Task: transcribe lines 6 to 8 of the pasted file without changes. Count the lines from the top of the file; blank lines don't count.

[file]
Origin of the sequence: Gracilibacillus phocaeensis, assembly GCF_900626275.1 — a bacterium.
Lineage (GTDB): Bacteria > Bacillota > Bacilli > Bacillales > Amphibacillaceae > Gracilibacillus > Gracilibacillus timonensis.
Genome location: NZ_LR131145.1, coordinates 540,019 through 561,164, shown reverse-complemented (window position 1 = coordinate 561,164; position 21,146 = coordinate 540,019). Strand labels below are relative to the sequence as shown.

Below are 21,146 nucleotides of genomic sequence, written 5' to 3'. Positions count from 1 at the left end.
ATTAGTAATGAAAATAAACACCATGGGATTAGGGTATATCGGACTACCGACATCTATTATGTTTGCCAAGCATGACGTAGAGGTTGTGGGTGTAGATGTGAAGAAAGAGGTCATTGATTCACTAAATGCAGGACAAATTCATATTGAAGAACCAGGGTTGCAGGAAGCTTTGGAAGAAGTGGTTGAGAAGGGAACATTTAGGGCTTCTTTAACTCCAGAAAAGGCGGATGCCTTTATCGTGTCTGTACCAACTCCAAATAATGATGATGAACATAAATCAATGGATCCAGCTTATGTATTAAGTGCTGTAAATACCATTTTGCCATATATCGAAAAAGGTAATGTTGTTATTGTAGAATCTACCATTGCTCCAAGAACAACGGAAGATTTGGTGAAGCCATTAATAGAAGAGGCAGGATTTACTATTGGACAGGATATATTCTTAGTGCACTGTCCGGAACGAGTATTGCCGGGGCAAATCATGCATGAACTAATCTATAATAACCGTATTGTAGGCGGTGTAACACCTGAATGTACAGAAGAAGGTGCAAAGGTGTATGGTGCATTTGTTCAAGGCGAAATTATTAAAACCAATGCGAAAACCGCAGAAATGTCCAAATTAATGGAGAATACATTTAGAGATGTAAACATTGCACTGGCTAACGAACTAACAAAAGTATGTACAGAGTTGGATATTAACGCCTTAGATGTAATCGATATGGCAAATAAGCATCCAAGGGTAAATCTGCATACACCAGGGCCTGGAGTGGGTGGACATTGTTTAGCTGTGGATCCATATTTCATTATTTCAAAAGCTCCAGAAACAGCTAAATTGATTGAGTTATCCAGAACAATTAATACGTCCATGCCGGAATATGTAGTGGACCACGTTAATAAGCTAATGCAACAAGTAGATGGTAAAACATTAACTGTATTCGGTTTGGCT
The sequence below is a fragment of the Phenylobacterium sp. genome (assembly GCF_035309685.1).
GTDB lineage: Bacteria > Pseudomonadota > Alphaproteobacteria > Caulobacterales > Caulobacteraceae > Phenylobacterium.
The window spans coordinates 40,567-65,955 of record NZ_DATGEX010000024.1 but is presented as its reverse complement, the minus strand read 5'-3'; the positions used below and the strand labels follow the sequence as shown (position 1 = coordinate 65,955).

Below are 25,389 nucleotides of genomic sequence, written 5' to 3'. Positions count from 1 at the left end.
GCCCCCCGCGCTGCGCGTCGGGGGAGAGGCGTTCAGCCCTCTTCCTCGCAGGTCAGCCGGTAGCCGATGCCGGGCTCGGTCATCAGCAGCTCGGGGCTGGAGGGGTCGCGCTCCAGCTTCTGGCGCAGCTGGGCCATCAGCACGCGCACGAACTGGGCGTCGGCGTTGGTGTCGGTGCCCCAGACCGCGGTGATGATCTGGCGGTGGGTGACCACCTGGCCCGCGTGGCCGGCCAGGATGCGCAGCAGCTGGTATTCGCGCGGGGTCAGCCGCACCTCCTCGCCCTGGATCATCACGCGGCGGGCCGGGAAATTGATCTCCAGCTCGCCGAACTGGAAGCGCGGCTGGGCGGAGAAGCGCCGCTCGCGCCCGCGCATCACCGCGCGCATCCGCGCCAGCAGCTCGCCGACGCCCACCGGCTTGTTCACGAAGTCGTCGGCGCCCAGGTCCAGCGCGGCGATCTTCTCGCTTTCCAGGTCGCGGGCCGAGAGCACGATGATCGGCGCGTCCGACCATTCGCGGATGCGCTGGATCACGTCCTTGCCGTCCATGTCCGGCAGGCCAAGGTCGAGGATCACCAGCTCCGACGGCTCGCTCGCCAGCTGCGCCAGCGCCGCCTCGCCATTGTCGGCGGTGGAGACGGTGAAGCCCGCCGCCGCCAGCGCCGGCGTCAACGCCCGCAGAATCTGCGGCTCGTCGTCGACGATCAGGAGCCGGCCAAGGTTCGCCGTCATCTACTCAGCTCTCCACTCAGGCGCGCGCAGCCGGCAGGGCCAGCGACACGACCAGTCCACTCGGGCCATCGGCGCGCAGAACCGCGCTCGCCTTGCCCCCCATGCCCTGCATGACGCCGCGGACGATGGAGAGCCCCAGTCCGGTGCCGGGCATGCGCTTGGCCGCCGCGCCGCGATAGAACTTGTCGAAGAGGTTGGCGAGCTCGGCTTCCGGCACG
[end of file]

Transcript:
The sequence below is a fragment of the Phenylobacterium sp. genome (assembly GCF_035309685.1).
GTDB lineage: Bacteria > Pseudomonadota > Alphaproteobacteria > Caulobacterales > Caulobacteraceae > Phenylobacterium.
The window spans coordinates 40,567-65,955 of record NZ_DATGEX010000024.1 but is presented as its reverse complement, the minus strand read 5'-3'; the positions used below and the strand labels follow the sequence as shown (position 1 = coordinate 65,955).